There is no single definition! This seems to be the defining trait of the middle class, partly because it’s so subjective. It also depends on where you live – the concept, and trends, are very different in the United States (where the middle class has been under more pressure) compared with Canada, or in Vancouver (where the cost of living is vastly higher) compared with Charlottetown.

But here are some of the views.

An easy definition is looking at where the middle falls in terms of incomes. The median after-tax income in Canada is $50,700 for all family units, according to Statistics Canada’s most recent data. This means half of the population has incomes below that point, and half are above. That $50,700 number compares with $50,400 in 2007 and $48,000 back in 1976, in constant dollars. (You can have a look at the trends yourself in this table).

One recent paper, by Philip Cross and Munir Sheikh, which we wrote about here, puts forward several definitions of the middle class (one of the ranges it cites for families are incomes of between $40,000 and $70,000). It finds, broadly speaking, that middle-class income growth hasn’t kept pace with higher-earning income growth over the past 30 years, and that there has been a “slight shrinkage” of the size of the middle class.

The idea also depends on which kind of family you live in. Another range in this IRPP post on families with kids under 18, by Jennifer Robson, shows a range, with median earned income of $31,000 for a lone-parent family with one child, up to $99,000 among dual-earner couple with two kids.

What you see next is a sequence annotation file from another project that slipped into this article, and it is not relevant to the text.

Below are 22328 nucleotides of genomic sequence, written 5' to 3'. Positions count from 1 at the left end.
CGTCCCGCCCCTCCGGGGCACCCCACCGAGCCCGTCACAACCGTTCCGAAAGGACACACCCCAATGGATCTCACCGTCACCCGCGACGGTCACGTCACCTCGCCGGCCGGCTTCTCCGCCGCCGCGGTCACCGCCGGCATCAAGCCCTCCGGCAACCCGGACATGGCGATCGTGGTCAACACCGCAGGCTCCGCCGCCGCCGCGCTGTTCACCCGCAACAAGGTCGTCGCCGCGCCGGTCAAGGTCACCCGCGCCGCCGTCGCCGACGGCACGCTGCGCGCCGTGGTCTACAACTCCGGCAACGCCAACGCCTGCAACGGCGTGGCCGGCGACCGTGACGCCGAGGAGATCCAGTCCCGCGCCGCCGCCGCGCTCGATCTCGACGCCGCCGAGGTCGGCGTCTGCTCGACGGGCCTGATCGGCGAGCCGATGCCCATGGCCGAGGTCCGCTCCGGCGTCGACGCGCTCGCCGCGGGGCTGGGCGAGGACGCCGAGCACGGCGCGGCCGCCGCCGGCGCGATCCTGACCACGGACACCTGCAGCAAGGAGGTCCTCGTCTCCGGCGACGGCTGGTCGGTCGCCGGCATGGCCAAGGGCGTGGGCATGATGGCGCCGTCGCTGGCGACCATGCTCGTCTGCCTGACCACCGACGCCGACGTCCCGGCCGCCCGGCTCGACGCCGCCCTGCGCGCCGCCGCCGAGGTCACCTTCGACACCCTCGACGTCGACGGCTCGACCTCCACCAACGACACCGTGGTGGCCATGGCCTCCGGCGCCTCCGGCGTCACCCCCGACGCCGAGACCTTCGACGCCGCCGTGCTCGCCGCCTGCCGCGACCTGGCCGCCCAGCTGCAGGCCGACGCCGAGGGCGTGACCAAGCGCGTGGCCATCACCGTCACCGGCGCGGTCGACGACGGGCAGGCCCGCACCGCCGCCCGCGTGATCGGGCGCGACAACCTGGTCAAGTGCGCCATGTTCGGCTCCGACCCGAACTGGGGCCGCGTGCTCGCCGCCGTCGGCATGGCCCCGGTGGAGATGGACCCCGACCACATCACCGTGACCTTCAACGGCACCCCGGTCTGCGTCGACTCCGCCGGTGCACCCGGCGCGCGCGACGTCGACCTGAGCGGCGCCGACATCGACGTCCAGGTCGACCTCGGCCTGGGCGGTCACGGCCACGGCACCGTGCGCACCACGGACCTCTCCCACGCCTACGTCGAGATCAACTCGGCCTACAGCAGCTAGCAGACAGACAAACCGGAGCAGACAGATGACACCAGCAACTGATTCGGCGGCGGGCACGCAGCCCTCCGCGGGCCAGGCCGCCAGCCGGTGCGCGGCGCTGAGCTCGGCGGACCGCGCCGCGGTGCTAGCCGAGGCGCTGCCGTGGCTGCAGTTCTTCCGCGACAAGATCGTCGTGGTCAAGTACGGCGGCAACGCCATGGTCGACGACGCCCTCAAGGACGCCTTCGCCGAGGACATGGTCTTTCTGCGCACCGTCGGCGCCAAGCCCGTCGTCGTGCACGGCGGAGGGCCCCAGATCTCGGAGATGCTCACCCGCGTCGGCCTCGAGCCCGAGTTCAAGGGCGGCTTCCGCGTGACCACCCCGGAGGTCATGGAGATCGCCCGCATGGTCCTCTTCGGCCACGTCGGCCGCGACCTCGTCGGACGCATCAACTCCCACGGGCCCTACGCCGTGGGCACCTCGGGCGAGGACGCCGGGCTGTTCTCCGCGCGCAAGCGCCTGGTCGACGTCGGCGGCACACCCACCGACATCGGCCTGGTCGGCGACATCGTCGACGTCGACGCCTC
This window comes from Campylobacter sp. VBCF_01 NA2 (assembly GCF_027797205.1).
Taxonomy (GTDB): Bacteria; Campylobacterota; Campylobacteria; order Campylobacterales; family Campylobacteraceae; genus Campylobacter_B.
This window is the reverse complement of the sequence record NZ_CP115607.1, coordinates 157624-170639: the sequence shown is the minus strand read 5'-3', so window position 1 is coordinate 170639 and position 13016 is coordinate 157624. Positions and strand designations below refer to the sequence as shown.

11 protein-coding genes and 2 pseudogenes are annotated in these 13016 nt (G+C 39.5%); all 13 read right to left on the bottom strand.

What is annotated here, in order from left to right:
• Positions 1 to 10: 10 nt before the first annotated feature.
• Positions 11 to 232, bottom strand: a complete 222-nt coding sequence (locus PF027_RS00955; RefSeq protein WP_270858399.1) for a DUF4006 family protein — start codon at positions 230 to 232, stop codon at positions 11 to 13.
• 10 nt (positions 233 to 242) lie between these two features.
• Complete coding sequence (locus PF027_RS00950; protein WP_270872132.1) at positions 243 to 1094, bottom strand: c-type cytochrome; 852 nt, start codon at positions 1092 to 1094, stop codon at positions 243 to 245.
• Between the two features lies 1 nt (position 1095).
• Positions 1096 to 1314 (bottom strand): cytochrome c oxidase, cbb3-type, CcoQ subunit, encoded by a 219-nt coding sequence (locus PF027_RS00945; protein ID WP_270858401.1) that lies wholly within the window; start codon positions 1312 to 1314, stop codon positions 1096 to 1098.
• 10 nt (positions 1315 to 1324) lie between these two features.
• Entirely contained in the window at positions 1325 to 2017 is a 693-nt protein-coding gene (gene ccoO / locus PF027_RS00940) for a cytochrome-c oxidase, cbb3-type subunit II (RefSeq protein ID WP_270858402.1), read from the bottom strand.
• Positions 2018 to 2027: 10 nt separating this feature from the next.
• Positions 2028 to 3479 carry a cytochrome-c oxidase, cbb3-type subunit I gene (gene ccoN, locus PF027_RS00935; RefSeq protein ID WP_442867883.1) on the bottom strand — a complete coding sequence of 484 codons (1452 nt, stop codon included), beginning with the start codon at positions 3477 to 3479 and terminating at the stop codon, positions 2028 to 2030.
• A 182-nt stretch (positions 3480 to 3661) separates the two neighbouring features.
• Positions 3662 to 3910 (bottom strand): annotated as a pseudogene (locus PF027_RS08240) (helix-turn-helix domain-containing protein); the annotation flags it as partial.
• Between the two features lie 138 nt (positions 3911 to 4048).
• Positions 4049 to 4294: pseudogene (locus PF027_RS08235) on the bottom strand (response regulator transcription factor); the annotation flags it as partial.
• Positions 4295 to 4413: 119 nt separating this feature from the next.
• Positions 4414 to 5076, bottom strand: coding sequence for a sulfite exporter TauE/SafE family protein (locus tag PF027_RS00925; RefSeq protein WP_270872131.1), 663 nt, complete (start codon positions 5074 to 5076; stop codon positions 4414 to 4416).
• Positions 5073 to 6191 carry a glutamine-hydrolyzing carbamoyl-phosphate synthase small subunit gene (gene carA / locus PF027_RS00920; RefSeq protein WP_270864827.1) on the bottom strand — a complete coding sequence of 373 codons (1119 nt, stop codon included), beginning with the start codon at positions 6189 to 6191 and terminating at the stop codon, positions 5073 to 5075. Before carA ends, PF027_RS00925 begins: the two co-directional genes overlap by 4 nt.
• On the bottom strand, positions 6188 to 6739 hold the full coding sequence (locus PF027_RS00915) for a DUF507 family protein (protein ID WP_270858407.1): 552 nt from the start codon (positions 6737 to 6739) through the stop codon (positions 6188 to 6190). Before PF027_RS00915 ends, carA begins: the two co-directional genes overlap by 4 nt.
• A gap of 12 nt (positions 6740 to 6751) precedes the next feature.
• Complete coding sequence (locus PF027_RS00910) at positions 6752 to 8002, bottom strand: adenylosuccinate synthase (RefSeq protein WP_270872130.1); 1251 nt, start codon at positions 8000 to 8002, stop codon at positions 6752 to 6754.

She stresses that it’s important, when thinking about policy, to look beyond just incomes. “Even if you want to stick to quantifiable economic resources as measures of ‘middle class,’ I think assets and debt really matter too,” she notes.

That broader measure is to look at wealth – which includes assets like houses and pensions, minus debt. By net worth, the middle fifth of families had wealth of $453,300 in 2012, a Statistics Canada paper showed. (Its same study puts the middle quintile of family income at an average of $57,200, before tax).

Then there are subjective ways of looking at the middle class – such as lifestyle, aspirations and hope – whether one’s quality of life will match the previous generation. There is also self-identification – the vast majority of people see themselves as being middle class do, regardless of income levels.

We took a look at this question a few years ago as part of the Globe’s income inequality series. 

So what’s up with the oft-repeating phrase “middle class angst”? It may stem from the run-up in household debt or expensive housing, a changing jobs market, or it may come in thinking Canadian trends are identical to U.S. ones, which they aren’t. 

If you’re curious about middle-class trends in the U.S., a thorough examination was released by the St. Louis Fed. Unlike most Canadian analysis, it includes details on race. 

For more, check out this video.